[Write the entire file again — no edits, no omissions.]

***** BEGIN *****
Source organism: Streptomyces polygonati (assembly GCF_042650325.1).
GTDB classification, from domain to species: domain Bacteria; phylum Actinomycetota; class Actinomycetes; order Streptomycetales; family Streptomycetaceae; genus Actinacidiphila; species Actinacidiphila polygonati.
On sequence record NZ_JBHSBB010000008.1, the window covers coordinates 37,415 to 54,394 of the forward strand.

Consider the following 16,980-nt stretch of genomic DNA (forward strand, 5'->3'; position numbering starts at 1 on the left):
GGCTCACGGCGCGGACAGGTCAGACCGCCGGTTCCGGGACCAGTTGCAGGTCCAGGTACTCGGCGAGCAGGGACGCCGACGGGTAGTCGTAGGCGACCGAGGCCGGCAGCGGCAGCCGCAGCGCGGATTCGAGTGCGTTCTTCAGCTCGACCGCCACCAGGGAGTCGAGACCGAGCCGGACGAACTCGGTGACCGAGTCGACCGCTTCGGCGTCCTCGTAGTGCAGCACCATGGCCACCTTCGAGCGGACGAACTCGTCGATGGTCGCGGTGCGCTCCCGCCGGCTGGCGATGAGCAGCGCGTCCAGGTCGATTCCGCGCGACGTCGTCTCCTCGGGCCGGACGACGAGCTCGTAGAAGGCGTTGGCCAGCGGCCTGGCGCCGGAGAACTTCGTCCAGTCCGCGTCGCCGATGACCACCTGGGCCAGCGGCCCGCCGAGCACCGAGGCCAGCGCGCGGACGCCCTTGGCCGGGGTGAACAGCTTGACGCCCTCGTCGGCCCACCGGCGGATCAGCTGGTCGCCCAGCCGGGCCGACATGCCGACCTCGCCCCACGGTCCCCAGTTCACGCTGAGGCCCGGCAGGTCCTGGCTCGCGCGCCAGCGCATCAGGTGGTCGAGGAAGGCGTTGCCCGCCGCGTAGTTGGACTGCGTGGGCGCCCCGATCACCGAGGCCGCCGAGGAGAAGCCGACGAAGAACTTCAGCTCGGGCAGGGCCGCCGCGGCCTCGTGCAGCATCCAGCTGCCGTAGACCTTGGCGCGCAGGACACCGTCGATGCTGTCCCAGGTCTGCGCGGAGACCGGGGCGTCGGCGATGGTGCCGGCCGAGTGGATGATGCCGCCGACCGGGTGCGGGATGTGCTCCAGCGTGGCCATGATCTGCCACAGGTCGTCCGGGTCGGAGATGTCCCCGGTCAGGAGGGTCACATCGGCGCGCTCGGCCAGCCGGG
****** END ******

Source organism: Streptomyces polygonati (assembly GCF_042650325.1).
GTDB classification, from domain to species: domain Bacteria; phylum Actinomycetota; class Actinomycetes; order Streptomycetales; family Streptomycetaceae; genus Actinacidiphila; species Actinacidiphila polygonati.
On sequence record NZ_JBHSBB010000008.1, the window covers coordinates 37,415 to 54,394 of the forward strand.

Consider the following 16,980-nt stretch of genomic DNA (forward strand, 5'->3'; position numbering starts at 1 on the left):
GGCTCACGGCGCGGACAGGTCAGACCGCCGGTTCCGGGACCAGTTGCAGGTCCAGGTACTCGGCGAGCAGGGACGCCGACGGGTAGTCGTAGGCGACCGAGGCCGGCAGCGGCAGCCGCAGCGCGGATTCGAGTGCGTTCTTCAGCTCGACCGCCACCAGGGAGTCGAGACCGAGCCGGACGAACTCGGTGACCGAGTCGACCGCTTCGGCGTCCTCGTAGTGCAGCACCATGGCCACCTTCGAGCGGACGAACTCGTCGATGGTCGCGGTGCGCTCCCGCCGGCTGGCGATGAGCAGCGCGTCCAGGTCGATTCCGCGCGACGTCGTCTCCTCGGGCCGGACGACGAGCTCGTAGAAGGCGTTGGCCAGCGGCCTGGCGCCGGAGAACTTCGTCCAGTCCGCGTCGCCGATGACCACCTGGGCCAGCGGCCCGCCGAGCACCGAGGCCAGCGCGCGGACGCCCTTGGCCGGGGTGAACAGCTTGACGCCCTCGTCGGCCCACCGGCGGATCAGCTGGTCGCCCAGCCGGGCCGACATGCCGACCTCGCCCCACGGTCCCCAGTTCACGCTGAGGCCCGGCAGGTCCTGGCTCGCGCGCCAGCGCATCAGGTGGTCGAGGAAGGCGTTGCCCGCCGCGTAGTTGGACTGCGTGGGCGCCCCGATCACCGAGGCCGCCGAGGAGAAGCCGACGAAGAACTTCAGCTCGGGCAGGGCCGCCGCGGCCTCGTGCAGCATCCAGCTGCCGTAGACCTTGGCGCGCAGGACACCGTCGATGCTGTCCCAGGTCTGCGCGGAGACCGGGGCGTCGGCGATGGTGCCGGCCGAGTGGATGATGCCGCCGACCGGGTGCGGGATGTGCTCCAGCGTGGCCATGATCTGCCACAGGTCGTCCGGGTCGGAGATGTCCCCGGTCAGGAGGGTCACATCGGCGCGCTCGGCCAGCCGGG